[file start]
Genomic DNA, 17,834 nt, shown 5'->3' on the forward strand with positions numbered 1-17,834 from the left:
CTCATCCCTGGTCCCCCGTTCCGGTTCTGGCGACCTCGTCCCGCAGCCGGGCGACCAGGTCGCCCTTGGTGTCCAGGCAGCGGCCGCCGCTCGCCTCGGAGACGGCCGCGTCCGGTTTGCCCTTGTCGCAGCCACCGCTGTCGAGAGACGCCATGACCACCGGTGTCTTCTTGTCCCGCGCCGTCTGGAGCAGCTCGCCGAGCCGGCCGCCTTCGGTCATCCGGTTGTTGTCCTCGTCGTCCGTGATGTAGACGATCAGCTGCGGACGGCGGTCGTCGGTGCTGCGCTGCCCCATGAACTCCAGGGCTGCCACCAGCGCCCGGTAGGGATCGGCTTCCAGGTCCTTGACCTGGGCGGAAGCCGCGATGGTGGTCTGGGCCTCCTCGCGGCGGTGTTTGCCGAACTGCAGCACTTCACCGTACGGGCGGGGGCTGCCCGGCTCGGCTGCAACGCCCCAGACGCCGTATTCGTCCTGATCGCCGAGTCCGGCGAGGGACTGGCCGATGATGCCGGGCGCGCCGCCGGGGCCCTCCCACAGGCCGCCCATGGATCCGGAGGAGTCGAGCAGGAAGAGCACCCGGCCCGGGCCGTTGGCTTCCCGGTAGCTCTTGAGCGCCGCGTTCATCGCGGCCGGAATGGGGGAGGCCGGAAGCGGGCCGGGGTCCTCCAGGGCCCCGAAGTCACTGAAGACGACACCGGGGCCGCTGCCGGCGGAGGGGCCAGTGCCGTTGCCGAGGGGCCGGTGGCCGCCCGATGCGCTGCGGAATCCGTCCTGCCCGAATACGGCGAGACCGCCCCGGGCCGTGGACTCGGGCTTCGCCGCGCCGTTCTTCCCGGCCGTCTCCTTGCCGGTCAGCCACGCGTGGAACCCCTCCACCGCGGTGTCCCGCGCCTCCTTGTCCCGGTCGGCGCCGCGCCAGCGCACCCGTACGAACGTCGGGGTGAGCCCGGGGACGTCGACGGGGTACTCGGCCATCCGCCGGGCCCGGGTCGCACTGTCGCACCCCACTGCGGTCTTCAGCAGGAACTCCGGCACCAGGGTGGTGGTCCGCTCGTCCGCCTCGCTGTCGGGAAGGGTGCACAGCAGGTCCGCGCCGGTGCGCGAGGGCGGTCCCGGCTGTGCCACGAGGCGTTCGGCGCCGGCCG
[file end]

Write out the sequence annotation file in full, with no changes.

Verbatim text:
Genomic DNA, 17,834 nt, shown 5'->3' on the forward strand with positions numbered 1-17,834 from the left:
CTCATCCCTGGTCCCCCGTTCCGGTTCTGGCGACCTCGTCCCGCAGCCGGGCGACCAGGTCGCCCTTGGTGTCCAGGCAGCGGCCGCCGCTCGCCTCGGAGACGGCCGCGTCCGGTTTGCCCTTGTCGCAGCCACCGCTGTCGAGAGACGCCATGACCACCGGTGTCTTCTTGTCCCGCGCCGTCTGGAGCAGCTCGCCGAGCCGGCCGCCTTCGGTCATCCGGTTGTTGTCCTCGTCGTCCGTGATGTAGACGATCAGCTGCGGACGGCGGTCGTCGGTGCTGCGCTGCCCCATGAACTCCAGGGCTGCCACCAGCGCCCGGTAGGGATCGGCTTCCAGGTCCTTGACCTGGGCGGAAGCCGCGATGGTGGTCTGGGCCTCCTCGCGGCGGTGTTTGCCGAACTGCAGCACTTCACCGTACGGGCGGGGGCTGCCCGGCTCGGCTGCAACGCCCCAGACGCCGTATTCGTCCTGATCGCCGAGTCCGGCGAGGGACTGGCCGATGATGCCGGGCGCGCCGCCGGGGCCCTCCCACAGGCCGCCCATGGATCCGGAGGAGTCGAGCAGGAAGAGCACCCGGCCCGGGCCGTTGGCTTCCCGGTAGCTCTTGAGCGCCGCGTTCATCGCGGCCGGAATGGGGGAGGCCGGAAGCGGGCCGGGGTCCTCCAGGGCCCCGAAGTCACTGAAGACGACACCGGGGCCGCTGCCGGCGGAGGGGCCAGTGCCGTTGCCGAGGGGCCGGTGGCCGCCCGATGCGCTGCGGAATCCGTCCTGCCCGAATACGGCGAGACCGCCCCGGGCCGTGGACTCGGGCTTCGCCGCGCCGTTCTTCCCGGCCGTCTCCTTGCCGGTCAGCCACGCGTGGAACCCCTCCACCGCGGTGTCCCGCGCCTCCTTGTCCCGGTCGGCGCCGCGCCAGCGCACCCGTACGAACGTCGGGGTGAGCCCGGGGACGTCGACGGGGTACTCGGCCATCCGCCGGGCCCGGGTCGCACTGTCGCACCCCACTGCGGTCTTCAGCAGGAACTCCGGCACCAGGGTGGTGGTCCGCTCGTCCGCCTCGCTGTCGGGAAGGGTGCACAGCAGGTCCGCGCCGGTGCGCGAGGGCGGTCCCGGCTGTGCCACGAGGCGTTCGGCGCCGGCCG